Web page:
Jeb Bush might have a shot

Seeing Bush press his case on the trail in New Hampshire, I was stunned by how he seemed high-energy, forceful, and confident. For the first few months of the campaign, Jeb seemed to be reliving his father’s political weaknesses. He lacked a common touch. Just as his father was a prudent Yankee pretending to be an ideological Texan, Jeb ran from his background. Or rather, he could never quite figure out how to navigate the burden of his family’s name and his brother’s presidency.

Bush has now embraced the fact that he’s a scion. Although he’s kept his brother on the ranch, he brought his mother to the stump. In town hall meetings, he has begun to comfortably celebrate his brood. “The Bush thing, people need to get over it,” he told a crowd in Bedford, in an extended riff about his love for his family. Even the phrasing of that willful claim of indifference echoed one of his father’s idiosyncratic rhetorical tropes (“the vision thing”). Like his dad and grandfather, his presentation oozes with a New England prep school sense of noblesse oblige, talk of “servitude” and “purpose.”…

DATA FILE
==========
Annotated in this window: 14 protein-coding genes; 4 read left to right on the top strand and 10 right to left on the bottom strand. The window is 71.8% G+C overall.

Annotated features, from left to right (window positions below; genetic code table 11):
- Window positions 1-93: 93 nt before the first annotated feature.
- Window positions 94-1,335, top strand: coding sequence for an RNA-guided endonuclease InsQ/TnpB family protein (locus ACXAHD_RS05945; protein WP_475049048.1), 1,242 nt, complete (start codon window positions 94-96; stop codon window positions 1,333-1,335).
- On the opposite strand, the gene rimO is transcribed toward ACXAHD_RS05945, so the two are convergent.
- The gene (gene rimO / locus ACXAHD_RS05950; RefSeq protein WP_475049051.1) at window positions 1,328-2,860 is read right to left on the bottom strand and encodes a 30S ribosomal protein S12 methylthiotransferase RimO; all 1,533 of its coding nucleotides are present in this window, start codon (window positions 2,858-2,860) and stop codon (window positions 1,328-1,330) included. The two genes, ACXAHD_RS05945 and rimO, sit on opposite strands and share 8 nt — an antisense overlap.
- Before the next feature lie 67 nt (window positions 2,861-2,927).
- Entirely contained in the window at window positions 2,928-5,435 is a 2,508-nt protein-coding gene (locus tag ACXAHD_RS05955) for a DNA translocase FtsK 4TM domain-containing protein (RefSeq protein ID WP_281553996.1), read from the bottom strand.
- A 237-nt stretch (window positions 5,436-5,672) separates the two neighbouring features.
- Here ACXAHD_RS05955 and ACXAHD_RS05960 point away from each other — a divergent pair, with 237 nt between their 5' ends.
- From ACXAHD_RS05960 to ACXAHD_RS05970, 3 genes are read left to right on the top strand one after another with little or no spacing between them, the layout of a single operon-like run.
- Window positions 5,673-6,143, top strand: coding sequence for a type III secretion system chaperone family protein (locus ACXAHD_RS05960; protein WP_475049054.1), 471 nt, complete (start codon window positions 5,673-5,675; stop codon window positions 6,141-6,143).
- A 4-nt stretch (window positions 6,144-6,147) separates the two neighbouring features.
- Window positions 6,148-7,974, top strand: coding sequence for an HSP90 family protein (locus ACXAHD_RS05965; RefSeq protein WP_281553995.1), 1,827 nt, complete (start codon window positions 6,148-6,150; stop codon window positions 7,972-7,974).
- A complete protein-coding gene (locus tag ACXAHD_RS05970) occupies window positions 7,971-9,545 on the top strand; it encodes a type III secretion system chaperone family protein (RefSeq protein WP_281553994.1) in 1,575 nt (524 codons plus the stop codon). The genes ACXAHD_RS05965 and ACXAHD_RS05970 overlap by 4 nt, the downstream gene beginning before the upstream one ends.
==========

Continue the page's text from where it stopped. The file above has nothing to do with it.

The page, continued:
Strangely, it’s Trump who has helped Bush find himself. When Trump started belittling him, Jeb reverted to Bush form. He couldn’t understand how anyone could question his noble pursuit of public service. In the face of Trump’s attacks, he looked hurt and stunned. But Bush has embraced Trump-bashing as a moral calling. He gets quite braggadocious when describing how he, and he alone, has the backbone to stand up to the bully. And his attacks on Trump do have a certain swagger now. “I’m not a psychiatrist or a psychologist, but the guy needs therapy,” he blared on Saturday.